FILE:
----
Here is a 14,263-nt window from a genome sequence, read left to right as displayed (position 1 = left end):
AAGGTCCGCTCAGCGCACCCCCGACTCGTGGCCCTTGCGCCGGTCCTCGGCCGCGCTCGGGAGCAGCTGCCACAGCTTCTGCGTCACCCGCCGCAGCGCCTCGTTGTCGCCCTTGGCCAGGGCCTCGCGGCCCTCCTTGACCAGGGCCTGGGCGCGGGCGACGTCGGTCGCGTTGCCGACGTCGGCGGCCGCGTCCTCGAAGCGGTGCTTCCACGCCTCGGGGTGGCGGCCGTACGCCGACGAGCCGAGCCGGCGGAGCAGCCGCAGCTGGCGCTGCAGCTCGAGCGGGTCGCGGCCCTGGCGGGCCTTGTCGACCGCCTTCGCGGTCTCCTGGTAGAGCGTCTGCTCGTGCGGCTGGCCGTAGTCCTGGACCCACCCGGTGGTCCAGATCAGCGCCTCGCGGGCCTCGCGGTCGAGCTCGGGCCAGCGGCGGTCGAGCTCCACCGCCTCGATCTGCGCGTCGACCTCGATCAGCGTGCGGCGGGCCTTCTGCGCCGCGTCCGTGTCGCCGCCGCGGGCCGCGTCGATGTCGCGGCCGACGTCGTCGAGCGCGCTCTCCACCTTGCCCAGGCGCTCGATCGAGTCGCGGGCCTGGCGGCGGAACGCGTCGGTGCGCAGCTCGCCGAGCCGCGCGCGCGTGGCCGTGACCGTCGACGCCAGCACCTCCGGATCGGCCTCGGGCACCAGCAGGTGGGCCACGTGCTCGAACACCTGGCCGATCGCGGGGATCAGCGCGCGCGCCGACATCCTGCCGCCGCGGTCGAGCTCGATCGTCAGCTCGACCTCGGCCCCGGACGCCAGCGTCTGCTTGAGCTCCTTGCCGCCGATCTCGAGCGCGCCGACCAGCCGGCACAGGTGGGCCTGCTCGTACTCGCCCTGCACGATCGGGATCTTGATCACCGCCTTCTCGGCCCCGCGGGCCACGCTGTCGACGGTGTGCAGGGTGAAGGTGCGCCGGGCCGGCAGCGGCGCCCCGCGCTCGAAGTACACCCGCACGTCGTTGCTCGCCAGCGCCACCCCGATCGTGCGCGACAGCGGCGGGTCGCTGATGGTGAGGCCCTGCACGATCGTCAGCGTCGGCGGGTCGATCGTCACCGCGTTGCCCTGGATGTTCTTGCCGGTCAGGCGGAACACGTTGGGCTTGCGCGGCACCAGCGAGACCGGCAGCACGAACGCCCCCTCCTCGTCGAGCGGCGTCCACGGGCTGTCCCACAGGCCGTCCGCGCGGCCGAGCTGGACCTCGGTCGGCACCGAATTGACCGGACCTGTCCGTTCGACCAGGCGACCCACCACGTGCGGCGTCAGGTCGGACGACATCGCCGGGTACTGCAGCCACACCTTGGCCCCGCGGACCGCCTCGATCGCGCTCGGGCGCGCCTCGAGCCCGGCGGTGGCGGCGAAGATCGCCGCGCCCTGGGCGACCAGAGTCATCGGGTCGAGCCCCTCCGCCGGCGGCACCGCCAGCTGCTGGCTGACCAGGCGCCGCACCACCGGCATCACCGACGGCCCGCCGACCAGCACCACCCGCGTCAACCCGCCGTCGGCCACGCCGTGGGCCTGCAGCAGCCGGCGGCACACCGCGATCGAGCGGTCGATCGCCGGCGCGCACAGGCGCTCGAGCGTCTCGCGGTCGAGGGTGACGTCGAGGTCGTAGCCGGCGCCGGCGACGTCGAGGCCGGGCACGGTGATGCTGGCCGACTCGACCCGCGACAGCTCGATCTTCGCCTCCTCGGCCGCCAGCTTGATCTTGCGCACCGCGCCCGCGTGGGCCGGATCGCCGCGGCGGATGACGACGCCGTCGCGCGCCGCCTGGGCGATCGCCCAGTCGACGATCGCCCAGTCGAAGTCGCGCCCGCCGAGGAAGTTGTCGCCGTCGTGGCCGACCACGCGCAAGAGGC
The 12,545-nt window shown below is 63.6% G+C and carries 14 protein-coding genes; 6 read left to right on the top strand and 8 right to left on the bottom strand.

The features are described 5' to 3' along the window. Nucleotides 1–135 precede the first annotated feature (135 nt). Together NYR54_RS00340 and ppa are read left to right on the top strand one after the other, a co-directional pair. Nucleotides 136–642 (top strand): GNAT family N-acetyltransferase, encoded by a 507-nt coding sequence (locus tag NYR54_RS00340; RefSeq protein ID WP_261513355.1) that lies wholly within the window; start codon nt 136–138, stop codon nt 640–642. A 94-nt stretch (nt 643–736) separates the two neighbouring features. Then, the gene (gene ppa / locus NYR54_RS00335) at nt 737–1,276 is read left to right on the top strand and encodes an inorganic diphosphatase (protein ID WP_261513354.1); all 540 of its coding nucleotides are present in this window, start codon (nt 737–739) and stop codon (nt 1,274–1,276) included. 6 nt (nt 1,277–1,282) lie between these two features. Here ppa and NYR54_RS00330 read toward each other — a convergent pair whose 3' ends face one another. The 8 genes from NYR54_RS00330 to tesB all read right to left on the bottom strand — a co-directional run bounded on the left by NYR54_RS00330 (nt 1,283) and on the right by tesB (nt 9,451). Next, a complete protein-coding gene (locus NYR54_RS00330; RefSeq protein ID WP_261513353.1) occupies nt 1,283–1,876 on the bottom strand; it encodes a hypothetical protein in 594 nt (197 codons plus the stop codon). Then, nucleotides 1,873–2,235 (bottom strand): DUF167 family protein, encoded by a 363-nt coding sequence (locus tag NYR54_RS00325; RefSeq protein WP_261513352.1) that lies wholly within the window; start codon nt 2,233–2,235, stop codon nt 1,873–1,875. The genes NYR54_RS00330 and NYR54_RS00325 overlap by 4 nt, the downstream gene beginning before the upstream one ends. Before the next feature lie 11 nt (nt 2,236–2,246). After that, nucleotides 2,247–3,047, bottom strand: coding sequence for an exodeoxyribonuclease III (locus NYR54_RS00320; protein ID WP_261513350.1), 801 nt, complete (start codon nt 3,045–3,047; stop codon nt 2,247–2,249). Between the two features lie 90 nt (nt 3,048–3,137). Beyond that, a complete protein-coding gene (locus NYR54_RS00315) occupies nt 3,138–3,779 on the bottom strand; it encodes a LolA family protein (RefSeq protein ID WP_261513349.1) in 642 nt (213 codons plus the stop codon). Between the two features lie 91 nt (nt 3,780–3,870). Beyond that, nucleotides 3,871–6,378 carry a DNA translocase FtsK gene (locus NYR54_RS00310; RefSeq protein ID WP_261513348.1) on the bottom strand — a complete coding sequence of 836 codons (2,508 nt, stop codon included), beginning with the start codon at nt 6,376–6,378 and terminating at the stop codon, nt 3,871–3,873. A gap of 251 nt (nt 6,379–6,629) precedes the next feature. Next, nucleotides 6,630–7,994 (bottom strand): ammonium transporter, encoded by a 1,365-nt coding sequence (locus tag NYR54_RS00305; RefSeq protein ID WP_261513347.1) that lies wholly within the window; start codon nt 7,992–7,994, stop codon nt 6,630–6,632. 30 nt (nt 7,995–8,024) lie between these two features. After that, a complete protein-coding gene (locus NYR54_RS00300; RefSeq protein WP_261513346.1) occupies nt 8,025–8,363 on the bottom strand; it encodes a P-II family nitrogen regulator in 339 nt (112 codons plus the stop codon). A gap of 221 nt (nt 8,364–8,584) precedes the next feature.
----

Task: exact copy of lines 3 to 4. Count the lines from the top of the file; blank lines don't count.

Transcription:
The 12,545-nt window shown below is 63.6% G+C and carries 14 protein-coding genes; 6 read left to right on the top strand and 8 right to left on the bottom strand.

The features are described 5' to 3' along the window. Nucleotides 1–135 precede the first annotated feature (135 nt). Together NYR54_RS00340 and ppa are read left to right on the top strand one after the other, a co-directional pair. Nucleotides 136–642 (top strand): GNAT family N-acetyltransferase, encoded by a 507-nt coding sequence (locus tag NYR54_RS00340; RefSeq protein ID WP_261513355.1) that lies wholly within the window; start codon nt 136–138, stop codon nt 640–642. A 94-nt stretch (nt 643–736) separates the two neighbouring features. Then, the gene (gene ppa / locus NYR54_RS00335) at nt 737–1,276 is read left to right on the top strand and encodes an inorganic diphosphatase (protein ID WP_261513354.1); all 540 of its coding nucleotides are present in this window, start codon (nt 737–739) and stop codon (nt 1,274–1,276) included. 6 nt (nt 1,277–1,282) lie between these two features. Here ppa and NYR54_RS00330 read toward each other — a convergent pair whose 3' ends face one another. The 8 genes from NYR54_RS00330 to tesB all read right to left on the bottom strand — a co-directional run bounded on the left by NYR54_RS00330 (nt 1,283) and on the right by tesB (nt 9,451). Next, a complete protein-coding gene (locus NYR54_RS00330; RefSeq protein ID WP_261513353.1) occupies nt 1,283–1,876 on the bottom strand; it encodes a hypothetical protein in 594 nt (197 codons plus the stop codon). Then, nucleotides 1,873–2,235 (bottom strand): DUF167 family protein, encoded by a 363-nt coding sequence (locus tag NYR54_RS00325; RefSeq protein WP_261513352.1) that lies wholly within the window; start codon nt 2,233–2,235, stop codon nt 1,873–1,875. The genes NYR54_RS00330 and NYR54_RS00325 overlap by 4 nt, the downstream gene beginning before the upstream one ends. Before the next feature lie 11 nt (nt 2,236–2,246). After that, nucleotides 2,247–3,047, bottom strand: coding sequence for an exodeoxyribonuclease III (locus NYR54_RS00320; protein ID WP_261513350.1), 801 nt, complete (start codon nt 3,045–3,047; stop codon nt 2,247–2,249). Between the two features lie 90 nt (nt 3,048–3,137). Beyond that, a complete protein-coding gene (locus NYR54_RS00315) occupies nt 3,138–3,779 on the bottom strand; it encodes a LolA family protein (RefSeq protein ID WP_261513349.1) in 642 nt (213 codons plus the stop codon). Between the two features lie 91 nt (nt 3,780–3,870). Beyond that, nucleotides 3,871–6,378 carry a DNA translocase FtsK gene (locus NYR54_RS00310; RefSeq protein ID WP_261513348.1) on the bottom strand — a complete coding sequence of 836 codons (2,508 nt, stop codon included), beginning with the start codon at nt 6,376–6,378 and terminating at the stop codon, nt 3,871–3,873. A gap of 251 nt (nt 6,379–6,629) precedes the next feature. Next, nucleotides 6,630–7,994 (bottom strand): ammonium transporter, encoded by a 1,365-nt coding sequence (locus tag NYR54_RS00305; RefSeq protein ID WP_261513347.1) that lies wholly within the window; start codon nt 7,992–7,994, stop codon nt 6,630–6,632. 30 nt (nt 7,995–8,024) lie between these two features. After that, a complete protein-coding gene (locus NYR54_RS00300; RefSeq protein WP_261513346.1) occupies nt 8,025–8,363 on the bottom strand; it encodes a P-II family nitrogen regulator in 339 nt (112 codons plus the stop codon). A gap of 221 nt (nt 8,364–8,584) precedes the next feature.